Into the Region of Awe: Mysticism in C. S. Lewis

InterVarsity Press, Downers Grove Illinois, 2005
David C. Downing

Reviewed by Ron Dart

There are a variety of portals into reading and interpreting the life and varied publications of C.S. Lewis. There has been an unfortunate tendency to equate Lewis with variations of evangelical Christianity (such a misread), but Lewis was much more a catholic Anglican. Then, there are those who argue Lewis is more of a rationalist (makes for a good Christian apologist). Or, there is Lewis the romantic or the rationalist-romantic. Is there more to Lewis, though?

There sheer beauty and strength of David C. Downing’s Into the Region of Awe: Mysticism in C.S. Lewis is the way he convincingly highlights how Lewis is much more than a rationalist or romantic or some combination thereof—in short, Lewis is at core and centre a mystic. And, to the pertinent point, who are the writers Lewis was most indebted to? Downing suggests there are three writers that have had a substantive impact on Lewis’s mystical vision: George MacDonald, William R. Inge and of prime importance Evelyn Underhill. Underhill is referenced more than any other writer in Into the Region of Awe as directly and indirectly influencing Lewis’s notion of mysticism. It is also worthy of note to remember Underhill-Lewis corresponded for a few years before Underhill’s death, the correspondence initiated by Underhill as a result of reading Lewis’s Out of the Silent Planet.

Into the Region of Awe is divided into ten compact, succinct and insightful chapters: 1) Introduction: The Overlooked Lewis, 2) The Mystique of Mysticism, 3) Mystical Elements in Lewis’ Life, 4) Christian Mysticism as Lewis Knew it, 5) The Mystical Way in the Space Trilogy, 6) Finding Words to Explore the Mind of God, 7) Mystical Elements in the Narnia Chronicles, 8) Lewis’ Critique of Mysticism, 9) Learning from the Mystical Way and 10) A Brief Timeline of Christian Mystics. It is significant that Underhill is on front stage in most of the chapters and referenced many times in the compact missive by Downing. The fact that Downing has focused, in his read of Lewis and mysticism, on the Space Trilogy and Chronicles of Narnia speaks much about how Lewis did some of his best theology via literature and, more to the point, his mystical writings emerged through the genre of literature (albeit his Space Trilogy and seemingly children’s literature, although the Chronicles can be read at different layers and levels). Needless to say, Underhill had a literary bent also. I might add, by way of conclusion, that Lewis’ interest in the mystical was shaped and informed as much by Underhill as by Bede Griffiths and a more serious study of Lewis, region of awe and mysticism, to be credible, would definitely need to include Lewis’ decades long friendship with Bede Griffiths.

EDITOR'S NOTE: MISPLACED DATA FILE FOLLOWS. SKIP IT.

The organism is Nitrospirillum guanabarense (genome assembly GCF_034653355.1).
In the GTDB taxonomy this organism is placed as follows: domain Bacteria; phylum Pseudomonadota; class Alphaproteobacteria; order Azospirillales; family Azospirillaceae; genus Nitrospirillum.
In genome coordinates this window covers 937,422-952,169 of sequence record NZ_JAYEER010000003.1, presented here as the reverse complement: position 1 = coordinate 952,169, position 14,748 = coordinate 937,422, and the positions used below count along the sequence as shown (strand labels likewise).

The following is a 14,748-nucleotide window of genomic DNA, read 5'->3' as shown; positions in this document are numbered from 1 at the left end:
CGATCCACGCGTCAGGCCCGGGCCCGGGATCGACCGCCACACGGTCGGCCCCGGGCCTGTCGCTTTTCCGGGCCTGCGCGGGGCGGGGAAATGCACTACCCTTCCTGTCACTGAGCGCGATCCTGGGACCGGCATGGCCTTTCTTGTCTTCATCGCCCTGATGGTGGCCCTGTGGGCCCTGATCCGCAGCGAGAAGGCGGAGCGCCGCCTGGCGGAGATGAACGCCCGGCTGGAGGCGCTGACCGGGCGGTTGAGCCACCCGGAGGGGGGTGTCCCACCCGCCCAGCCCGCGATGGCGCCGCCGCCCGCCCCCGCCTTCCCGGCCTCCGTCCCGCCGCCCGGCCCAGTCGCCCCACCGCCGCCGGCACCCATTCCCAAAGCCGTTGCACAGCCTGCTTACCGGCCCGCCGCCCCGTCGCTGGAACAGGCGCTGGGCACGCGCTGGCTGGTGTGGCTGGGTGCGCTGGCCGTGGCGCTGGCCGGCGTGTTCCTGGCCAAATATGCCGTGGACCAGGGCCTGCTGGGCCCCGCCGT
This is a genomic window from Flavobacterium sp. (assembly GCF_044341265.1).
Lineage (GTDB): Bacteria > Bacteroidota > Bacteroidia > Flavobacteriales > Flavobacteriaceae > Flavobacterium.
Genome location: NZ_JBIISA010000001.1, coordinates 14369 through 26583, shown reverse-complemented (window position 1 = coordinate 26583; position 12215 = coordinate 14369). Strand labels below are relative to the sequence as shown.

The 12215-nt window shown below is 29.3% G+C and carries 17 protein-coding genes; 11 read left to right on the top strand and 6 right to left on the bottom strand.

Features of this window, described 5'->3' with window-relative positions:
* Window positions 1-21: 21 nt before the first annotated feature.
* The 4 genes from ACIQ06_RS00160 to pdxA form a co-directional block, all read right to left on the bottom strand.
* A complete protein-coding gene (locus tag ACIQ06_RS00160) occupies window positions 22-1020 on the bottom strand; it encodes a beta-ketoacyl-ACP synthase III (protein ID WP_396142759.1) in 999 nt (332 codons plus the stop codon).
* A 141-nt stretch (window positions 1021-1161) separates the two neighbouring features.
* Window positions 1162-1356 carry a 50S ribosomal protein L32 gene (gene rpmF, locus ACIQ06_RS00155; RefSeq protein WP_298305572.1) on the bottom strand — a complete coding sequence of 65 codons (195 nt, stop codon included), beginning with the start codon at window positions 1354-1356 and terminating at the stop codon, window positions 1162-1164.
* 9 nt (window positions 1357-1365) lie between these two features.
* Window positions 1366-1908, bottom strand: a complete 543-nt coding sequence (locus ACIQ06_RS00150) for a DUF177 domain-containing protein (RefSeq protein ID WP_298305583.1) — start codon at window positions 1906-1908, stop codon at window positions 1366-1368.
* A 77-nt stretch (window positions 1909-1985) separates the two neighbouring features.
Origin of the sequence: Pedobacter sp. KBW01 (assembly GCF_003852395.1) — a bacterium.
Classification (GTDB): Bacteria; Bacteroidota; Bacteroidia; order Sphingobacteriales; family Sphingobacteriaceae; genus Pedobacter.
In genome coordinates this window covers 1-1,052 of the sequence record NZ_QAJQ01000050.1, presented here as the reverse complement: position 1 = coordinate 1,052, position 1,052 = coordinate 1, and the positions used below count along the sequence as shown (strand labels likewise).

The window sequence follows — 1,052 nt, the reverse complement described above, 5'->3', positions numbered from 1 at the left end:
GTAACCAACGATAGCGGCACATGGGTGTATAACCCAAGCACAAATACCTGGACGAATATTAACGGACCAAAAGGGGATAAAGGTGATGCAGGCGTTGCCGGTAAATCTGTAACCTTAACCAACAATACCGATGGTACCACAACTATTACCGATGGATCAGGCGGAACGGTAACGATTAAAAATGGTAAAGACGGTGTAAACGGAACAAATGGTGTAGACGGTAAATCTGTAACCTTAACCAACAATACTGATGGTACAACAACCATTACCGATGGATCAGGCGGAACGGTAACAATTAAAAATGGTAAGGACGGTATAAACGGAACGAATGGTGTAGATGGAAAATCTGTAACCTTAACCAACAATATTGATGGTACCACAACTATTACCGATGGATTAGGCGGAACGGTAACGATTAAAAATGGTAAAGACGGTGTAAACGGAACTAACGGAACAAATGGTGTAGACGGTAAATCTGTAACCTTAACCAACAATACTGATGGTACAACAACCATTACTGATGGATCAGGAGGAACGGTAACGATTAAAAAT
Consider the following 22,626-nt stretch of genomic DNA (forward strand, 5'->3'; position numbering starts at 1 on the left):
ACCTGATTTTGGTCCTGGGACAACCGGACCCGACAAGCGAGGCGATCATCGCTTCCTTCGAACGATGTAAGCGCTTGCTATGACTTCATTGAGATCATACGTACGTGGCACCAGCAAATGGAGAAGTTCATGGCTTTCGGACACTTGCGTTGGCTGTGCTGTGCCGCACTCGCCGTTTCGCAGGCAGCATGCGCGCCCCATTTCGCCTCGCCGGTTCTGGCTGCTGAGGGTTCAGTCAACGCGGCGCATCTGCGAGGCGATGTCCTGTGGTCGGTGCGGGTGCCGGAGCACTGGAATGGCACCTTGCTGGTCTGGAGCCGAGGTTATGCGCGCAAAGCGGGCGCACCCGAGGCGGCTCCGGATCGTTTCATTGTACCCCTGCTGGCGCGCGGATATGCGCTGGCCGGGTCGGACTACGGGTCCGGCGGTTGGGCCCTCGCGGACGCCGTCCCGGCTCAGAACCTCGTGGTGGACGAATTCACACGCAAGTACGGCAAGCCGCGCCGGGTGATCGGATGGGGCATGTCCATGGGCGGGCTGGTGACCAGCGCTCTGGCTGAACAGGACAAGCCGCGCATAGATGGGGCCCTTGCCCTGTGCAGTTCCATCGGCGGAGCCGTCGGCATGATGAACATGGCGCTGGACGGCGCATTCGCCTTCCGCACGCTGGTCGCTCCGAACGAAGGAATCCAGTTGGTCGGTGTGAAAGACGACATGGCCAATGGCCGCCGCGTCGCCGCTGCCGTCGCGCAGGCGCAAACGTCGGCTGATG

Evelyn Underhill, like Inge and MacDonald, were a generation older than Lewis and each of them matured in an age and ethos that tended to be both suspicious and cynical about religion and mysticism. But, it was Underhill and Inge, in their different ways, who challenged the reign of positivist philosophy and a certain notion of science that tended to be reductionistic. Underhill, Inge and MacDonald realized that the mystical way, once banished, left the human soul bereft of deeper sources of meaning and purpose—they were, in many ways, the heralds of the mystical way. Lewis read and inwardly digested their writings and he, wisely tracked by Downing, carries forward the fullness of the mystical way—such is the contribution of Downing to Lewis’s full renaissance notion of the all too human journey. But, as mentioned above, Lewis and Underhill sans Griffiths weakens an argument for a person who substantively shaped Lewis’ notion of mysticism.

Ron DartRon Dart has taught in the Department of Political Science/Philosophy/Religious Studies at University of the Fraser Valley (Abbotsford, B. C.) since 1990. He was on staff with Amnesty International in the 1980s and he has published more than 35 books.